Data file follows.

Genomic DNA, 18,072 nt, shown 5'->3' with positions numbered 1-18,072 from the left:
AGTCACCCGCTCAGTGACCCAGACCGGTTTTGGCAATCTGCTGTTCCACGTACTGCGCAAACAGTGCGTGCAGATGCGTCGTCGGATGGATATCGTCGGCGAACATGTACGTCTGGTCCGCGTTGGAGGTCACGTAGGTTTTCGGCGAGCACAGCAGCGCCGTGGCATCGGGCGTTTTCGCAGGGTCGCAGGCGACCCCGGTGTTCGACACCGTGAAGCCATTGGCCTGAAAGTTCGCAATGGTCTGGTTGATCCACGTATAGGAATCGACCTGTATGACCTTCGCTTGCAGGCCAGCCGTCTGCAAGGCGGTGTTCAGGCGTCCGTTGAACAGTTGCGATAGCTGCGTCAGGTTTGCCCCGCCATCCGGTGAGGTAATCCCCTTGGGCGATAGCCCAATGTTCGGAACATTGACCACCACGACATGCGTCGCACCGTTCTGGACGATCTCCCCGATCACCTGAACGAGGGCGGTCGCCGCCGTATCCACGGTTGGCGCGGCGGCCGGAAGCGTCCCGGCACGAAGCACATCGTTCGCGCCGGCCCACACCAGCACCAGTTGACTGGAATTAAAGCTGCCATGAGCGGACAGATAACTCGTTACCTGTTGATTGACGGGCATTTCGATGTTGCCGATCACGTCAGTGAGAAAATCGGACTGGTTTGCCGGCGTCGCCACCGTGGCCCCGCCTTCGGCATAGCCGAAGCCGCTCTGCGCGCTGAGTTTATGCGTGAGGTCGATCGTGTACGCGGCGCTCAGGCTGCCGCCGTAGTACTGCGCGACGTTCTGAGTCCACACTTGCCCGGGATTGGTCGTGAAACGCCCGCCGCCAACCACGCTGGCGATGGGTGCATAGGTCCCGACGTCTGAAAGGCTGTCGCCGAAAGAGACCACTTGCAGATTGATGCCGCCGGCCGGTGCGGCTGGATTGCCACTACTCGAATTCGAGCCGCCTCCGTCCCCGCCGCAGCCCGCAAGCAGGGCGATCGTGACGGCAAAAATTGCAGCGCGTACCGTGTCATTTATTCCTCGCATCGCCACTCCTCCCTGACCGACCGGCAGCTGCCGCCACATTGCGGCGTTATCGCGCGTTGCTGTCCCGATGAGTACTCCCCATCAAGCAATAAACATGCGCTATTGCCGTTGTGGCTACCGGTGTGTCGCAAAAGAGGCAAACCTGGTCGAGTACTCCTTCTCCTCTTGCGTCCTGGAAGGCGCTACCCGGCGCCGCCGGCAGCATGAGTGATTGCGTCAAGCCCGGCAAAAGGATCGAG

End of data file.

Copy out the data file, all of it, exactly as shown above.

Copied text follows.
Genomic DNA, 18,072 nt, shown 5'->3' with positions numbered 1-18,072 from the left:
AGTCACCCGCTCAGTGACCCAGACCGGTTTTGGCAATCTGCTGTTCCACGTACTGCGCAAACAGTGCGTGCAGATGCGTCGTCGGATGGATATCGTCGGCGAACATGTACGTCTGGTCCGCGTTGGAGGTCACGTAGGTTTTCGGCGAGCACAGCAGCGCCGTGGCATCGGGCGTTTTCGCAGGGTCGCAGGCGACCCCGGTGTTCGACACCGTGAAGCCATTGGCCTGAAAGTTCGCAATGGTCTGGTTGATCCACGTATAGGAATCGACCTGTATGACCTTCGCTTGCAGGCCAGCCGTCTGCAAGGCGGTGTTCAGGCGTCCGTTGAACAGTTGCGATAGCTGCGTCAGGTTTGCCCCGCCATCCGGTGAGGTAATCCCCTTGGGCGATAGCCCAATGTTCGGAACATTGACCACCACGACATGCGTCGCACCGTTCTGGACGATCTCCCCGATCACCTGAACGAGGGCGGTCGCCGCCGTATCCACGGTTGGCGCGGCGGCCGGAAGCGTCCCGGCACGAAGCACATCGTTCGCGCCGGCCCACACCAGCACCAGTTGACTGGAATTAAAGCTGCCATGAGCGGACAGATAACTCGTTACCTGTTGATTGACGGGCATTTCGATGTTGCCGATCACGTCAGTGAGAAAATCGGACTGGTTTGCCGGCGTCGCCACCGTGGCCCCGCCTTCGGCATAGCCGAAGCCGCTCTGCGCGCTGAGTTTATGCGTGAGGTCGATCGTGTACGCGGCGCTCAGGCTGCCGCCGTAGTACTGCGCGACGTTCTGAGTCCACACTTGCCCGGGATTGGTCGTGAAACGCCCGCCGCCAACCACGCTGGCGATGGGTGCATAGGTCCCGACGTCTGAAAGGCTGTCGCCGAAAGAGACCACTTGCAGATTGATGCCGCCGGCCGGTGCGGCTGGATTGCCACTACTCGAATTCGAGCCGCCTCCGTCCCCGCCGCAGCCCGCAAGCAGGGCGATCGTGACGGCAAAAATTGCAGCGCGTACCGTGTCATTTATTCCTCGCATCGCCACTCCTCCCTGACCGACCGGCAGCTGCCGCCACATTGCGGCGTTATCGCGCGTTGCTGTCCCGATGAGTACTCCCCATCAAGCAATAAACATGCGCTATTGCCGTTGTGGCTACCGGTGTGTCGCAAAAGAGGCAAACCTGGTCGAGTACTCCTTCTCCTCTTGCGTCCTGGAAGGCGCTACCCGGCGCCGCCGGCAGCATGAGTGATTGCGTCAAGCCCGGCAAAAGGATCGAG